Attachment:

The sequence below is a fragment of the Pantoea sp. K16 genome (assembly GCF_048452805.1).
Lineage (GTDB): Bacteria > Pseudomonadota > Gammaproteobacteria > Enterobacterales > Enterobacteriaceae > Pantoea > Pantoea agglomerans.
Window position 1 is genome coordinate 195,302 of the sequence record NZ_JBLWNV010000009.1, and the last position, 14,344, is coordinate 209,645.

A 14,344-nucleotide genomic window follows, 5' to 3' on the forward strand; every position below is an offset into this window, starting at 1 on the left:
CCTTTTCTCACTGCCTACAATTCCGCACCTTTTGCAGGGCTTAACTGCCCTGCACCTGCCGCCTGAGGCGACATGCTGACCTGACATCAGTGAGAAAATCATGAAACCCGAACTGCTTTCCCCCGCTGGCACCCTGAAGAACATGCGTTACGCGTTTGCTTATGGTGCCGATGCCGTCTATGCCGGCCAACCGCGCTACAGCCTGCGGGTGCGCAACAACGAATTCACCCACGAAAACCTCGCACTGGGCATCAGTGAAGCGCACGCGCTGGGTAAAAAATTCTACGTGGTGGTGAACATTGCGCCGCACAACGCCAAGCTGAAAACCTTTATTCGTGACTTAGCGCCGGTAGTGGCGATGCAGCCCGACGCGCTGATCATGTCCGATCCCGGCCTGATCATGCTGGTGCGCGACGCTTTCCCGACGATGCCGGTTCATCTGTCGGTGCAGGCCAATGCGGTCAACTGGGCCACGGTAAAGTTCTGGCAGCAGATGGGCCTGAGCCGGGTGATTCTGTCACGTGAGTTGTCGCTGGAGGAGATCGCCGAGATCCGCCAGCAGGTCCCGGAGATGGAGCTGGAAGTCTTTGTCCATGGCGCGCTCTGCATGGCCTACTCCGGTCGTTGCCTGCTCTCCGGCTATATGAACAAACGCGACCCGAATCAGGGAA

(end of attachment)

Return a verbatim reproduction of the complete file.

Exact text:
The sequence below is a fragment of the Pantoea sp. K16 genome (assembly GCF_048452805.1).
Lineage (GTDB): Bacteria > Pseudomonadota > Gammaproteobacteria > Enterobacterales > Enterobacteriaceae > Pantoea > Pantoea agglomerans.
Window position 1 is genome coordinate 195,302 of the sequence record NZ_JBLWNV010000009.1, and the last position, 14,344, is coordinate 209,645.

A 14,344-nucleotide genomic window follows, 5' to 3' on the forward strand; every position below is an offset into this window, starting at 1 on the left:
CCTTTTCTCACTGCCTACAATTCCGCACCTTTTGCAGGGCTTAACTGCCCTGCACCTGCCGCCTGAGGCGACATGCTGACCTGACATCAGTGAGAAAATCATGAAACCCGAACTGCTTTCCCCCGCTGGCACCCTGAAGAACATGCGTTACGCGTTTGCTTATGGTGCCGATGCCGTCTATGCCGGCCAACCGCGCTACAGCCTGCGGGTGCGCAACAACGAATTCACCCACGAAAACCTCGCACTGGGCATCAGTGAAGCGCACGCGCTGGGTAAAAAATTCTACGTGGTGGTGAACATTGCGCCGCACAACGCCAAGCTGAAAACCTTTATTCGTGACTTAGCGCCGGTAGTGGCGATGCAGCCCGACGCGCTGATCATGTCCGATCCCGGCCTGATCATGCTGGTGCGCGACGCTTTCCCGACGATGCCGGTTCATCTGTCGGTGCAGGCCAATGCGGTCAACTGGGCCACGGTAAAGTTCTGGCAGCAGATGGGCCTGAGCCGGGTGATTCTGTCACGTGAGTTGTCGCTGGAGGAGATCGCCGAGATCCGCCAGCAGGTCCCGGAGATGGAGCTGGAAGTCTTTGTCCATGGCGCGCTCTGCATGGCCTACTCCGGTCGTTGCCTGCTCTCCGGCTATATGAACAAACGCGACCCGAATCAGGGAA